The eviction process in Cleveland can be very challenging compared to surrounding cities.
 

Let's discuss what’s required to file eviction in Cleveland, Ohio along with some helpful tips if you ever have to file.

 

My tenant has not paid rent. Do I have to file an eviction through Court?

Yes. In Ohio, a landlord of residential premises cannot physically remove the tenant from the premises,terminate utilities, or change the locks to encourage a tenant to move from the premises. This is called“self-help,” and is illegal in Ohio. A landlord must file a complaint against the tenant, go to court, be granted a judgment, and follow the court’s move out procedure to remove the tenant and the tenant’s property from the premises.

When Can I File for Eviction?

You can file for an eviction whenever the Tenant breaches the lease agreement. The most common reason Landlords file for eviction is for non-payment of rent. 

 

 

When Should I File for Eviction?

You should file for an eviction when you feel like you’ve exhausted every other alternative and if you have posted the appropriate notices at the property. 

For non-payment of rent, you should establish an online collection process that makes multiple attempts to contact and collect from the Tenant. 

 

Once you’ve completed those steps, and you still haven’t received rent, then file. The longer you wait, the more money you will be owed.

 

 

 

Do I Have to Serve a 3-Day Notice?

For non-payment of rent, yes.  A Notice to Leave Premises must be posted at the property, or delivered to the tenant in person or sent certified mail. Notice must be given 3 business days before filing. 

 

How Long Does an Eviction Take?

During the COVID-19 pandemic, when you file eviction expect a court date to take over a month to schedule. Cuyahoga County Housing Courts have a significant amount of eviction cases to hear since the Stay-at-Home order was lifted.  

 

From the time you file an eviction until your court date, a few things can happen at this point:

  1. Tenant pays in full. Collection by eviction works. A good percentage of Tenants, once an eviction if filed on them, will pay in full. In that case, you can accept the payment and dismiss the case.  Courts now interpret acceptance of any payment as a payment agreement and will summarily dismiss your case. Only accept payment in full.
     

  2. Tenant vacates. This is another common outcome. Instead of waiting around for the inevitable, the Tenant will go ahead and vacate the property. In this case, you can simply request a second hearing for damages.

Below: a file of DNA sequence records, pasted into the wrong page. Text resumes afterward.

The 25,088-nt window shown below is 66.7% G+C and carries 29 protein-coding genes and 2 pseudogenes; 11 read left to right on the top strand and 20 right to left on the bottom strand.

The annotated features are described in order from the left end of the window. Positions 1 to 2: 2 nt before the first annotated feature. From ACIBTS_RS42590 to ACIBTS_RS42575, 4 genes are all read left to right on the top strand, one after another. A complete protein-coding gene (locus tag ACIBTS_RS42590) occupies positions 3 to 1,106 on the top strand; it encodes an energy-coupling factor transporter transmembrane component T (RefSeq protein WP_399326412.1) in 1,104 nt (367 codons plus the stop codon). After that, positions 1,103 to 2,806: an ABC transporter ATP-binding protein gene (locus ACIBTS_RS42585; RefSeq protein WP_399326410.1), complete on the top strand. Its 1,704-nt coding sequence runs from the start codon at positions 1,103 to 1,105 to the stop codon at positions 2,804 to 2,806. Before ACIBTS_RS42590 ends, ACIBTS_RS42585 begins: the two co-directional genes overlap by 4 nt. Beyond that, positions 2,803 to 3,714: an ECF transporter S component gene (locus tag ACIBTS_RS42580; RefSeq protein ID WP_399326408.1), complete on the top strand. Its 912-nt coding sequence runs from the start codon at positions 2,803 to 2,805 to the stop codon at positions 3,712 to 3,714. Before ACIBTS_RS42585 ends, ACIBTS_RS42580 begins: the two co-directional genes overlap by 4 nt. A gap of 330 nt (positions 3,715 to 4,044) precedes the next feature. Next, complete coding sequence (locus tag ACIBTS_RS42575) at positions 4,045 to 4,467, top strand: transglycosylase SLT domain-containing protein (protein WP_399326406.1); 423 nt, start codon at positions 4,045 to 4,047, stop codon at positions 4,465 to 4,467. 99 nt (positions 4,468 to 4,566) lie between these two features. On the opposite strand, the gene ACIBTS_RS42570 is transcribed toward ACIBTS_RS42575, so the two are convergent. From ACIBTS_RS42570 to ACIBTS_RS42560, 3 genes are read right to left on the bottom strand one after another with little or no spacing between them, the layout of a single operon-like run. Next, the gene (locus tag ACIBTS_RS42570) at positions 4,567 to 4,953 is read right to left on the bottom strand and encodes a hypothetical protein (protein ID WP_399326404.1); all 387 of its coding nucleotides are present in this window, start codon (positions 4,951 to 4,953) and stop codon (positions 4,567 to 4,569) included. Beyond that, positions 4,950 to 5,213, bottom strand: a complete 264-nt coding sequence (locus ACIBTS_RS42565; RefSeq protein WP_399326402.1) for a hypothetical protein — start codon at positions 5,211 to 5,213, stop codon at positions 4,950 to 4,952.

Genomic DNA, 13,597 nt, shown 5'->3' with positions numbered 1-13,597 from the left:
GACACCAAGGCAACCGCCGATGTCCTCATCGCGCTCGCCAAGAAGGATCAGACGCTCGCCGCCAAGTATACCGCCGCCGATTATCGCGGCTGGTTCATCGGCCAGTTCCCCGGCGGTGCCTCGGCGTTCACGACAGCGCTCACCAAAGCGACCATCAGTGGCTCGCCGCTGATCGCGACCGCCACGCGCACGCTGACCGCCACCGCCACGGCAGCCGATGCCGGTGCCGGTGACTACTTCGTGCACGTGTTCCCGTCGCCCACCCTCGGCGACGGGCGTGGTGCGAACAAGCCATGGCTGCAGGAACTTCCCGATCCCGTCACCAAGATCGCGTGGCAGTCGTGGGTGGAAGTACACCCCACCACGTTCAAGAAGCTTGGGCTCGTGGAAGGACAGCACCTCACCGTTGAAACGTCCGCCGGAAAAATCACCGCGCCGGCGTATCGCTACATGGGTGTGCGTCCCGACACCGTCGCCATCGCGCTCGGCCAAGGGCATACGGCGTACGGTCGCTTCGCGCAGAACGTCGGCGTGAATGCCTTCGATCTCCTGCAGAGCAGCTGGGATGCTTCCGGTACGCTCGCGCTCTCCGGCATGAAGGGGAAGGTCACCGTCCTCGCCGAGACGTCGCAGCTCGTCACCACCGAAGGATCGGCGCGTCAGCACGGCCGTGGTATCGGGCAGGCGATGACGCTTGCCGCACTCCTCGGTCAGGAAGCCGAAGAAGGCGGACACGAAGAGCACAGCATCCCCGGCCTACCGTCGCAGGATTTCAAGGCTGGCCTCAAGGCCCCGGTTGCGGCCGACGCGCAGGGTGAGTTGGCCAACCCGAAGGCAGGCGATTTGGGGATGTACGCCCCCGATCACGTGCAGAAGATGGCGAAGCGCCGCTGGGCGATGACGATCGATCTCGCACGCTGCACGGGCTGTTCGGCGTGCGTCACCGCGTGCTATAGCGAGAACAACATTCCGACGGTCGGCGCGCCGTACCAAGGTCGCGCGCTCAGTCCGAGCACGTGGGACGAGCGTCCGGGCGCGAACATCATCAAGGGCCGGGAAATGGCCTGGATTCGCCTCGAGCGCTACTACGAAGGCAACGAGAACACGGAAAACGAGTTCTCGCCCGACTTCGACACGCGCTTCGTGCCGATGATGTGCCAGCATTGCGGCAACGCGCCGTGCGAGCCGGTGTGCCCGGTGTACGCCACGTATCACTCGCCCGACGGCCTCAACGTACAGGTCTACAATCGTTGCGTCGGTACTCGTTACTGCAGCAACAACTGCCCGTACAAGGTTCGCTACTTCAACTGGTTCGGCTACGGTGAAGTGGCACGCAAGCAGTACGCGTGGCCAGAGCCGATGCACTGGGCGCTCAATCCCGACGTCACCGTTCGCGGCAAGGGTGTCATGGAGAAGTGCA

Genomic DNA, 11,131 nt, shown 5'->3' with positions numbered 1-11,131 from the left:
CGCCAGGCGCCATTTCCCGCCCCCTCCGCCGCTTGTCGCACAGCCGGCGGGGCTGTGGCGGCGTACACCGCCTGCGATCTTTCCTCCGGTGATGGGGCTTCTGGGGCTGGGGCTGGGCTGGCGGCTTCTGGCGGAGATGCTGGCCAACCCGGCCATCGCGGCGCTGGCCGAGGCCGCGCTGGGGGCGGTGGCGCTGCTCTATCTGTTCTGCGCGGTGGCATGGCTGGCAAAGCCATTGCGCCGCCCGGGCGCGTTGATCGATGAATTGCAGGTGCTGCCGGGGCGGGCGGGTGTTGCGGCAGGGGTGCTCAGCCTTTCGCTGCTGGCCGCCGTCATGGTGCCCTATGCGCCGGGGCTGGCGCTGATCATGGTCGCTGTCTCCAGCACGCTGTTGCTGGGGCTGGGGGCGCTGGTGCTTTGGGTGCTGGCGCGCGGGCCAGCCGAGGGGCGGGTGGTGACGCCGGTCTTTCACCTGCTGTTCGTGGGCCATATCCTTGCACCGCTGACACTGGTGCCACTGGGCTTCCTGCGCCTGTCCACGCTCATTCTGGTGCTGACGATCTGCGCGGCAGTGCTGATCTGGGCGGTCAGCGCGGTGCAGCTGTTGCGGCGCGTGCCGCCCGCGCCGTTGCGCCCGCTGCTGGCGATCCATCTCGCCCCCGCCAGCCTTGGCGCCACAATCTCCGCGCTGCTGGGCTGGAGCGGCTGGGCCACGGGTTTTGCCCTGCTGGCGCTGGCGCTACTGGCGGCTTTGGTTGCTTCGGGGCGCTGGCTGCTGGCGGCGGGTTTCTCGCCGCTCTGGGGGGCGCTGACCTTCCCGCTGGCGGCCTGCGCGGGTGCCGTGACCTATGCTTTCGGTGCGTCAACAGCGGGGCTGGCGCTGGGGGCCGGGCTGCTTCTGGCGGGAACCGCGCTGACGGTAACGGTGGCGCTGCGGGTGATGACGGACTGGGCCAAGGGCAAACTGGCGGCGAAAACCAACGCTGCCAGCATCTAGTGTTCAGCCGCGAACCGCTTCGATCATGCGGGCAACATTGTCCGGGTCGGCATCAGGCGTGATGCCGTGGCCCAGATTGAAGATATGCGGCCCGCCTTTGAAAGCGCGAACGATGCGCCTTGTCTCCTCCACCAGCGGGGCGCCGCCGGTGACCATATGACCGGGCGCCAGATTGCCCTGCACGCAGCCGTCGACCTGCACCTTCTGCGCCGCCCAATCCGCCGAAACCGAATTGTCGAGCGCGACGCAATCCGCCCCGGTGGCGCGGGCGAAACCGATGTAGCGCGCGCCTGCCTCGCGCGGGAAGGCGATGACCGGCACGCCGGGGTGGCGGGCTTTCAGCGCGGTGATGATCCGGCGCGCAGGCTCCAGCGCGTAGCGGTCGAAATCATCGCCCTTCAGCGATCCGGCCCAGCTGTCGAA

3. Tenant fails to appear. In this case, while the Tenant hasn’t yet vacated, they also failed to appear in court. Again, very common. If this happens, the judge will award a default judgment order of possession and set a date for the Tenant to vacate, or the date you are to receive possession. Most judges award possession within 5-7 days of the initial hearing.  
     

  4. Tenant appears. In some cases, the Tenant will appear. In Ohio, at this stage of the eviction, it’s simply an admit or deny scenario. When the Tenant admits that rent is passed due, or you prove that rent is passed due, the judge will award you possession - again usually within 5-7 days. If the Tenant pleads a hardship - sickness, lack of transportation, etc. - the judge may award additional time.   

 

 

 

 

 

 

 

What If The Tenant Fails to Vacate, in Spite of a Court Order?

This happens occasionally, but it’s fairly rare. If the Tenant ignores the court order and refuses to leave, the judge can issue a "forced move" with a court bailiff present. This requires the owner to coordinate a moving service, locksmith and storage facility to store the tenants property. Yes, you read that right.

At the scheduled time, the bailiff will arrive and escort the Tenant out of the property. At that point, the movers move the possessions out and place in storage. The locksmith, obviously, will change locks.

It’s not a pretty scenario but, again, it’s pretty uncommon.

You do not get to keep the personal property as “security” for payment of the back rent.  Instead, the moving company acquires a lien on the personal property removed to help insure payment by the Tenant of the moving and storage costs.

 

 

 

 

 


How Do I Collect What the Tenant Owes Me?

 

Once possession is awarded, you will receive a date for a “damages hearing.” This hearing is usually scheduled for several weeks down the road, which should allow you time to re-rent the home and determine exactly what your damages are. At this hearing, you will present your evidence, the Tenant, if they show up, will present theirs and, ultimately, the judge will render a judgment.

Once a judgment is rendered and, assuming you cannot work out a payment arrangement with the Tenant, we suggest sending the judgment to a collection attorney to collect what is owed to you.

If you want to start an eviction, give us a call today or click here for more information.

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